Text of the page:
Publishers should stop selling their remnant inventory — unsold ad spots that are often sold by third parties at incredibly low rates — but it is likely too late to get rid of the trade altogether. And in many ways, publishers themselves — who are now hurting from the practice — are to blame.
In a recent article, outgoing Forbes.com CEO Jim Spanfeller argues that online publishers are hurting the potential of their ad inventory by selling remnant ads at firesale prices — and that they should stop doing it. Why? Because publishers end up selling anywhere from 10% to 40% of their inventory for only about 2% of their total revenue. Instead, he argues, they should be steering advertisers towards inventory that actually makes them money.
The problem is that we’re having this conversation a few years too late.
Now, publishers must inevitably grapple with the challenge of selling ad inventory at traditional media rates — anywhere from $5 to $15 per 1,000 impressions in most cases — while there is an endless supply of super-cheap inventory out there for advertisers to choose from.
But those same established publishers are to blame for this problem in the first place. By selling remnant inventory in the past, they helped support and grow two flourishing business models:
- Ad networks that sell remnant inventory
- Publishers that gather dirt cheap content — or free in many cases — that they then build profitable businesses on top of.
It seems a new ad network pops up every day, and in turn a new site that aggregates content from other sites or from contributors willing to work for free, supported by revenue from ad networks. This might not have happened if publishers didn’t sell so much inventory at firesale prices in the first place.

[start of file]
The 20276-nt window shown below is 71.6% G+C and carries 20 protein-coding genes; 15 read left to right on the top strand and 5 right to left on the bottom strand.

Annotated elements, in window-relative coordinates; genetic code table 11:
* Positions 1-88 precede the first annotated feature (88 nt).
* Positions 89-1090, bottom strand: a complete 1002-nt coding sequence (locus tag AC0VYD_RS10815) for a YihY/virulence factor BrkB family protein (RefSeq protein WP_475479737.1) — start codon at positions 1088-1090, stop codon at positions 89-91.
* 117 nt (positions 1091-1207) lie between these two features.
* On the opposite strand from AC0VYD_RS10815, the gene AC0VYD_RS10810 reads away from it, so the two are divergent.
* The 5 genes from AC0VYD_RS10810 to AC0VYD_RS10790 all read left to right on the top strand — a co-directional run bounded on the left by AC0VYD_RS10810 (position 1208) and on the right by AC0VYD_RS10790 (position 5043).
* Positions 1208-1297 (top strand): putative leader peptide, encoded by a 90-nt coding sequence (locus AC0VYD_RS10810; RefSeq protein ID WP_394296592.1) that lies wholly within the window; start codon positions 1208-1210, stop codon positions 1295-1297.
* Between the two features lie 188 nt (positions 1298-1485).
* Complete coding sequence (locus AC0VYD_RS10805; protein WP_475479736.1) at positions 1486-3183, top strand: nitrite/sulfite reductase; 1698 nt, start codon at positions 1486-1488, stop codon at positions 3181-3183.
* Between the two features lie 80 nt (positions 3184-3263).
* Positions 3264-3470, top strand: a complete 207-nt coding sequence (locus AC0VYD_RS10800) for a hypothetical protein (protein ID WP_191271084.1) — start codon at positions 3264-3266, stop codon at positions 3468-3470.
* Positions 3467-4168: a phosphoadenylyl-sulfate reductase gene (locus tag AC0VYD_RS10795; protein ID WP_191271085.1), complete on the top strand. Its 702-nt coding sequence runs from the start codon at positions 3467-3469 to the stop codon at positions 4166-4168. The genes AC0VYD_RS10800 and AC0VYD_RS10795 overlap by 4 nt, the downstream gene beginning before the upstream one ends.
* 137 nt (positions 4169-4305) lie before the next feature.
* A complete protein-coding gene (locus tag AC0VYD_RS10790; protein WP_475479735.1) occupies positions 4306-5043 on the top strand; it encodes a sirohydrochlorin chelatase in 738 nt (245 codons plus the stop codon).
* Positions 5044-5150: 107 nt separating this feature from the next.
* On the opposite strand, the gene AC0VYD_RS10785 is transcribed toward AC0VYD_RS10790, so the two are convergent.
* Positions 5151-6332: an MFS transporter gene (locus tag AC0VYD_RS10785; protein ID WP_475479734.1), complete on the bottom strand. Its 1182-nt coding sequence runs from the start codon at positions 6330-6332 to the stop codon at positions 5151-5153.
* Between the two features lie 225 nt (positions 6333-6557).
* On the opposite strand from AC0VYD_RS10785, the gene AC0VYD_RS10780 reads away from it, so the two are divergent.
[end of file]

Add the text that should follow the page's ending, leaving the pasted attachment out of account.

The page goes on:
Meanwhile, most traditional online publishers continue to pay staffs of people to contribute to their sites, putting more pressure on profit margins and making it necessary to sell ad inventory at higher rates in order to create a profitable business.
Why can’t we turn back the clock?
Now that the industry of ad networks and scrappy content sites has been created — arguably on the backs of traditional publishers — the inventory and money is out there, whether more established online publishers were to stop selling remnant inventory or not. As a result, there will still be pressure on all publishers’ inventory and rates — regardless of where the low-rent spots are being sold.
What should publishers do now? Instead of now trying to fight a wholesale battle that has for the most part been lost, they should focus on better ways to differentiate their inventory in sales pitches — focusing on engagement metrics, or demographics, for example — while at the same time seeking better ways to develop quality content at lower costs.
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